Tubeless tires are extremely popular in the mountain bike world, and they’re starting to appear on road bikes as well. The idea is quite simple; get rid of the inner tube, install a special rim strip, and with the right tire a liquid sealant can be used to create an airtight installation. The lack of inner tube allows for lower tire pressures without the risk of pinch flats (when the tube get’s pinched between the rim and the ground). That means a larger contact point with the ground, better traction, handling, and bump absorption. And for the most part, punctures are usually stopped by the liquid sealant in the tire.
While many new mountain bike wheels ship as “tubeless ready”, you can actually convert your existing wheels to a tubeless system. I recently made the switch to tubeless with a kit made by Orange Seal. This includes the rim strips, valves, and sealant. Make sure you get rim strips with the correct width for your rims. 24mm is pretty standard for mtb wheels, but measure the inside width of your rims to be sure.
Lay the strip in the center of the rim. It should come up on the sidewall of the rim on each side. I removed the existing rim tape before applying the tubeless strip, but I recommend leaving it. There’s no reason to get rid of it and many tubeless kits recommend using two layers of their tape if you do remove it.
Old tires, tubes, and rim tape. Good riddance!
The Orange Seal system has the valve separate from the tape. Once the tape is installed, cut a small slit over the valve hole and push the valve through. Depending what valve type you used before, the hole size may vary (presta vs. schrader). I’ve heard of some people having the separate valve pull through on the larger schrader hole, so in that situation a system that has the valve integrated with the strip may be better (like Stan’s No Tubes).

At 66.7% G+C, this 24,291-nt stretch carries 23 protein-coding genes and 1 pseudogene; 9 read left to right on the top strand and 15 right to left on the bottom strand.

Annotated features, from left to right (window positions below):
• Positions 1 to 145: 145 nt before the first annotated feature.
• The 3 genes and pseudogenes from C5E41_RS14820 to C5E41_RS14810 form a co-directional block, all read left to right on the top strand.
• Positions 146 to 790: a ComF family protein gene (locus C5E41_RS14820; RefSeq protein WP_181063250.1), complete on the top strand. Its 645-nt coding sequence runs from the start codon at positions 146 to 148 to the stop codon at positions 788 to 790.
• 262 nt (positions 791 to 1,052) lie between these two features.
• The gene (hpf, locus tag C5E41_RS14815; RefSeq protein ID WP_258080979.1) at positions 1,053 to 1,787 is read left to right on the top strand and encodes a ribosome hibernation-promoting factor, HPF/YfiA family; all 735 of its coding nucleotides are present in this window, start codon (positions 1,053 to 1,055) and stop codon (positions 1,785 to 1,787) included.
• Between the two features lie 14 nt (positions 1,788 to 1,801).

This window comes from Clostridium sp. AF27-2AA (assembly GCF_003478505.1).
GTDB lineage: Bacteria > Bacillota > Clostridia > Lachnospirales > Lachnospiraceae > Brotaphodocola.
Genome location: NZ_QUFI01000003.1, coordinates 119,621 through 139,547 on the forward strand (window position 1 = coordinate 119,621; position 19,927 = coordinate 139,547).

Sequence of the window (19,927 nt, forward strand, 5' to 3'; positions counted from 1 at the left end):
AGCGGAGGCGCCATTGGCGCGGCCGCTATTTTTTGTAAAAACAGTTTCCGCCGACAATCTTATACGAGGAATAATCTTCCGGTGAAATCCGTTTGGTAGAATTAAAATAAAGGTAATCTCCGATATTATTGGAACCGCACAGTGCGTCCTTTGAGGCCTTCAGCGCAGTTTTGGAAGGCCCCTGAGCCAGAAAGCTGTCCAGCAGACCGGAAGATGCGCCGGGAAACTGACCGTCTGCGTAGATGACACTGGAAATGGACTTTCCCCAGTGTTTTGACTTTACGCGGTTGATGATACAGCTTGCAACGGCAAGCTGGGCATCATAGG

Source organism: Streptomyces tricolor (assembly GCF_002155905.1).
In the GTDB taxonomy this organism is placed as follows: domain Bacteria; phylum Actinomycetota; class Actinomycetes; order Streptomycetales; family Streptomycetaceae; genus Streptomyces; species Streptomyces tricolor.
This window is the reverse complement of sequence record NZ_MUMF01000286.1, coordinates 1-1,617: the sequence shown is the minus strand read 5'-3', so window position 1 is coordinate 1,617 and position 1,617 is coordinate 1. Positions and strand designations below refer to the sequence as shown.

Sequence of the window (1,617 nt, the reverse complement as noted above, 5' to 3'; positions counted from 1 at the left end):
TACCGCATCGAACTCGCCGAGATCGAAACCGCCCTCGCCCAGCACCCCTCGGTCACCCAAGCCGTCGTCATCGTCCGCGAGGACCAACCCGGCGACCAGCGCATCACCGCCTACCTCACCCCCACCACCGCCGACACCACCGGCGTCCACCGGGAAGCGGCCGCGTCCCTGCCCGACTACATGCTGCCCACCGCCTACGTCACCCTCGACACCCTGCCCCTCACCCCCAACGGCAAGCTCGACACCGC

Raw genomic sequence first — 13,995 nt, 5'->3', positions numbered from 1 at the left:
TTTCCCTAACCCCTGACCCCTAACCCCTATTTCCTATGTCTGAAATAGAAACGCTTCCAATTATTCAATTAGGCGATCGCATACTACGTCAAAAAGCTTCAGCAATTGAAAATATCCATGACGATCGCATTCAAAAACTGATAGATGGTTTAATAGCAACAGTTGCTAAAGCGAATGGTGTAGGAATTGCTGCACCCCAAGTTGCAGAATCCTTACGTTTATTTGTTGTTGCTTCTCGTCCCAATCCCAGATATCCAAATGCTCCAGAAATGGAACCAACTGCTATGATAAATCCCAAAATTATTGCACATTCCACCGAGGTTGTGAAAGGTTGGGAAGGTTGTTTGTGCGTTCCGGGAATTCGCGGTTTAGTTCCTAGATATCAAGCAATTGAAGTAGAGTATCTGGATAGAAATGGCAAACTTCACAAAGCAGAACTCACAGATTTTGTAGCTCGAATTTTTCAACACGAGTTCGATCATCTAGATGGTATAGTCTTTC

Time to install the tire. I upgraded to a lighter set, but with a kit like Orange Seal you can use your existing tires. To accomplish the initial seal more easily, cover the rim and the tire bead with a soap and water mix. Until the sealant is properly distributed inside the tire, the soapy water will allow for a temporary seal.
Install one side of the tire, then squirt the sealant into the tire at the bottom. Push the other bead onto the rim and grab your compressor. In order to inflate the tire quickly enough for it to seal, compressed air is a necessity. If you don’t have a presta fitting for your compressor, a schrader to presta adapter is a quick fix and handy to have around anyway. A quick blast of compressed air should push the beads of the tire against the rim and seal it up. Once seated, you need to distribute the sealant throughout the tire to make sure it covers every inch of the seams. Turn the wheel around, shake it, spin it; whatever it takes!
Once you feel that sealant is evenly coating the inside of the tire, inflate to your desired psi and get riding! Finished tire sans tube:
While the sealant does a pretty good job of stopping air from leaking out in the event of a puncture, a large hole or tear in the tire can be a problem. If you’re out on the trail you should carry a spare tube just in case. It can be installed if necessary to get you home.